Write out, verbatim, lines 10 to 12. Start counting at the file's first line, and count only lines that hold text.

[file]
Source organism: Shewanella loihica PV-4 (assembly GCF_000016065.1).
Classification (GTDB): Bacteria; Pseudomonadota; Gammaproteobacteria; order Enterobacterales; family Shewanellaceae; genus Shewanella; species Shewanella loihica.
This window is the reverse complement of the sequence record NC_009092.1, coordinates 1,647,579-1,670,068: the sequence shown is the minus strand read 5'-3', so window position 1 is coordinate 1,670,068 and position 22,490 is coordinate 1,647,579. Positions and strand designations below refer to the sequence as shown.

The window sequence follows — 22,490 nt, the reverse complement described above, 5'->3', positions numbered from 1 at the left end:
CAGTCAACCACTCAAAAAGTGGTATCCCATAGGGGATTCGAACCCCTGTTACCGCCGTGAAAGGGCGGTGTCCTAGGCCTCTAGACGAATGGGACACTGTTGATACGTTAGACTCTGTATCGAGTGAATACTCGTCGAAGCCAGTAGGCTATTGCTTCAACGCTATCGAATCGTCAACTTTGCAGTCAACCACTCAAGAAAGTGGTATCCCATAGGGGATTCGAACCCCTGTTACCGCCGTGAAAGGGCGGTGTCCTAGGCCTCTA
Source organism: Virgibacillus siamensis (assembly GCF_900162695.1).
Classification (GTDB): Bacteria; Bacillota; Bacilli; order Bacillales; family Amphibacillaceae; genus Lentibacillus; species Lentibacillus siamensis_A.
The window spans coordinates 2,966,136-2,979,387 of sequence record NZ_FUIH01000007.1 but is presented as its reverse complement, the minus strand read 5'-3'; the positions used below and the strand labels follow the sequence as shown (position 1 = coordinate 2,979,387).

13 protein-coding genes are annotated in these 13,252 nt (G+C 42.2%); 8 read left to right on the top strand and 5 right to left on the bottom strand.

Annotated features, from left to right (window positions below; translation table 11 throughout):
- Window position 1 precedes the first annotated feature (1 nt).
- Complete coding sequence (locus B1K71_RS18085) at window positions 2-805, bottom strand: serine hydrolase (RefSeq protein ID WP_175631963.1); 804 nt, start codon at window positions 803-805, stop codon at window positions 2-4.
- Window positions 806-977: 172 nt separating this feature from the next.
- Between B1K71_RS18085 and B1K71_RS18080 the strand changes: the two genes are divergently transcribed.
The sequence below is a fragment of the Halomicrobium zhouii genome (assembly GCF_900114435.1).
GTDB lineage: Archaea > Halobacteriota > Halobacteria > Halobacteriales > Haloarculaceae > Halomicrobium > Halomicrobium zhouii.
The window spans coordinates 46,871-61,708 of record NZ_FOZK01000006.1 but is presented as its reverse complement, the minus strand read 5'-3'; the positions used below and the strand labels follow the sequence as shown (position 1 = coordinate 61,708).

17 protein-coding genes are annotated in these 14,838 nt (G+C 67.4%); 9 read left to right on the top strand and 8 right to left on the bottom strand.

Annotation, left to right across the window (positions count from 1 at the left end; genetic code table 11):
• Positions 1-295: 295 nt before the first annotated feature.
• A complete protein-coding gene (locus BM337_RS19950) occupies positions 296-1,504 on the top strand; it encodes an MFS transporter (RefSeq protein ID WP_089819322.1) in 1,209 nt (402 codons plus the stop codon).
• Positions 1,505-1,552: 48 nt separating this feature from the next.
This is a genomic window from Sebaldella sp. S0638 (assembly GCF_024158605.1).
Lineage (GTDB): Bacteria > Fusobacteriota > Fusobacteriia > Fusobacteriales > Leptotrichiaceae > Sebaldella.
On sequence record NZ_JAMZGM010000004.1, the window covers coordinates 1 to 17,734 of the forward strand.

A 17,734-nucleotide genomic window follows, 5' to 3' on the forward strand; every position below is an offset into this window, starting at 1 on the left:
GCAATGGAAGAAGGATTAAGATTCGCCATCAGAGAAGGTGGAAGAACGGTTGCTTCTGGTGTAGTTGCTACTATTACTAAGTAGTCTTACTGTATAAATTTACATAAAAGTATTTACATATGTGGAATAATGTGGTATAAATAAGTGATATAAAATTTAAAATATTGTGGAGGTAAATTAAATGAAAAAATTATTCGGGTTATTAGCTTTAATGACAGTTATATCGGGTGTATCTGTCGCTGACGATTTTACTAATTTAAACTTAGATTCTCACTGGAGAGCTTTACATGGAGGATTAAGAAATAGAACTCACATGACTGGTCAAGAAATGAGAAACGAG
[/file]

Annotated features, from left to right (window positions below; translation table 11 throughout):
- Window position 1 precedes the first annotated feature (1 nt).
- Complete coding sequence (locus B1K71_RS18085) at window positions 2-805, bottom strand: serine hydrolase (RefSeq protein ID WP_175631963.1); 804 nt, start codon at window positions 803-805, stop codon at window positions 2-4.